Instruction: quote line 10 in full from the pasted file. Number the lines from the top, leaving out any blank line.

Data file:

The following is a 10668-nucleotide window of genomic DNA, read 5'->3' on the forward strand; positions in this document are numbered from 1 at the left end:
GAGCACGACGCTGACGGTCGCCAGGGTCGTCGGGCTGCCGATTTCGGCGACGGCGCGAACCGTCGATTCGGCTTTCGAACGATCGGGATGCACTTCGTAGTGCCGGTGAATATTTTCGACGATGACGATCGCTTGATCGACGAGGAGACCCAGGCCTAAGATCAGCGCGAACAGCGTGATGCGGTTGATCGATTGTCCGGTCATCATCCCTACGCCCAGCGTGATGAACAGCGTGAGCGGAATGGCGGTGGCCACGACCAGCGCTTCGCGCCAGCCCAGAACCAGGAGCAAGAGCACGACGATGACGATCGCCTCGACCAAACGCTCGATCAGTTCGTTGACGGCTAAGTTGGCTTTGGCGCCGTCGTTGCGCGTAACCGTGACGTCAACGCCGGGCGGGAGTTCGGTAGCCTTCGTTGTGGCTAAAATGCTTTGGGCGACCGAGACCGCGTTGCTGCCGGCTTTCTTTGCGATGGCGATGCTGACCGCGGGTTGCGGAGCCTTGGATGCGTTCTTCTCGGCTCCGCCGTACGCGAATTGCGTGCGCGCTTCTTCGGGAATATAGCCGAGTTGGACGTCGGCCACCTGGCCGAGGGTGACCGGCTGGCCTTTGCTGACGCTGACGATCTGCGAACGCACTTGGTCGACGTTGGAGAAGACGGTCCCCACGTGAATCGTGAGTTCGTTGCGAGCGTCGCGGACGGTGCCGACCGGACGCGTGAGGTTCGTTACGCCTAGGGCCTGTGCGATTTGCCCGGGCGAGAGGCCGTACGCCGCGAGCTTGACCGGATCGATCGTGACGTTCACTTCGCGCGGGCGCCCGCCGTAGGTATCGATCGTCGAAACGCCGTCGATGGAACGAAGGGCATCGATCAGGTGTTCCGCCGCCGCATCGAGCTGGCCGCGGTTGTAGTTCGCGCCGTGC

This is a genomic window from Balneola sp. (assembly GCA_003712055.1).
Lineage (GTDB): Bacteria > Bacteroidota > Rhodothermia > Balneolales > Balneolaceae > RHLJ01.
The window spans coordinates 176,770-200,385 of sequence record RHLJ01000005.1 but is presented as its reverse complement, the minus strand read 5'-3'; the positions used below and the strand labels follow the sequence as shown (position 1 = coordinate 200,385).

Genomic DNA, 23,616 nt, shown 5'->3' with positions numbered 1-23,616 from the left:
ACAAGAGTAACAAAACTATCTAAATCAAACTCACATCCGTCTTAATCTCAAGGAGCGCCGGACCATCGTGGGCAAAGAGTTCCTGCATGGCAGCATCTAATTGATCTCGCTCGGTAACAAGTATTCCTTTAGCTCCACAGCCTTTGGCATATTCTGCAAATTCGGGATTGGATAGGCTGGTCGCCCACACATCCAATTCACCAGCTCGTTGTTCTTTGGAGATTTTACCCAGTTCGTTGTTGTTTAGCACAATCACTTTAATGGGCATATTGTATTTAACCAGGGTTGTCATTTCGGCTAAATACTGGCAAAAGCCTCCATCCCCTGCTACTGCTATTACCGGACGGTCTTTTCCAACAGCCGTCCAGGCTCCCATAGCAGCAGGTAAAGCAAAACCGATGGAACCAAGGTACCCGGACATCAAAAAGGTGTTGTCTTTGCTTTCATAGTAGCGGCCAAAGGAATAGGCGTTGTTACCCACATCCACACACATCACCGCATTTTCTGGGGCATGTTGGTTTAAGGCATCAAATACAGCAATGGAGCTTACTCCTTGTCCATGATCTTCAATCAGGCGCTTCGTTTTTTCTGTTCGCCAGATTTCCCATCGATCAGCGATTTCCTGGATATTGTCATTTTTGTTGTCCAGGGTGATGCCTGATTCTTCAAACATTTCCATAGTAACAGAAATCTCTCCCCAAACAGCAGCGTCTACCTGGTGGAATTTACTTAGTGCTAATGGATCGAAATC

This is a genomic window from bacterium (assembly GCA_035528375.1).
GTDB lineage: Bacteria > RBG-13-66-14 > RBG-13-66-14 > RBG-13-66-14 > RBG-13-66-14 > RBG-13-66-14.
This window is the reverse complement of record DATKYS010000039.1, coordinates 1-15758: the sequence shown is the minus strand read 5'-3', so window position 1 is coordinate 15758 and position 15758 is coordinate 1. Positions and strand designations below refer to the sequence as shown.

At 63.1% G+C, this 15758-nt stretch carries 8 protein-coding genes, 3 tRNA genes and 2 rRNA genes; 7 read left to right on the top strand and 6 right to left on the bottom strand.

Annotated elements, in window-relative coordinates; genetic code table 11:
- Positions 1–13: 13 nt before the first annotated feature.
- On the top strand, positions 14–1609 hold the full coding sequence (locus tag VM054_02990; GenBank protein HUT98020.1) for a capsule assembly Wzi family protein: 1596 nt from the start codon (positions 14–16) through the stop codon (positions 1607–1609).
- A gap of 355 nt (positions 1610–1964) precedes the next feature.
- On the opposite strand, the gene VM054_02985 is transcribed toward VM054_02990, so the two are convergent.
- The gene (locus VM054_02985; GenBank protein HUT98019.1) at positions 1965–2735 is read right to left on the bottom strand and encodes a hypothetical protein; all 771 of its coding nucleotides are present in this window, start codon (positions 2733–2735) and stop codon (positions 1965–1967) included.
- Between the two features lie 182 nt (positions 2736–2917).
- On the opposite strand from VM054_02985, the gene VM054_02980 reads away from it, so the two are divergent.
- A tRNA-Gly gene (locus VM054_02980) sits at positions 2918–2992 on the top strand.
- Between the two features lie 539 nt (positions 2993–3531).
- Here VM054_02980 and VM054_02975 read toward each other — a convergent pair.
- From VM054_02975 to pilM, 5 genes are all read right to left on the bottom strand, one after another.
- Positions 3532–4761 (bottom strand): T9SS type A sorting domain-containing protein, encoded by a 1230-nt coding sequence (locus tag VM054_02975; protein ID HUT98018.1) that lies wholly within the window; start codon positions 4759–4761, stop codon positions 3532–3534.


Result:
This window is the reverse complement of record DATKYS010000039.1, coordinates 1-15758: the sequence shown is the minus strand read 5'-3', so window position 1 is coordinate 15758 and position 15758 is coordinate 1. Positions and strand designations below refer to the sequence as shown.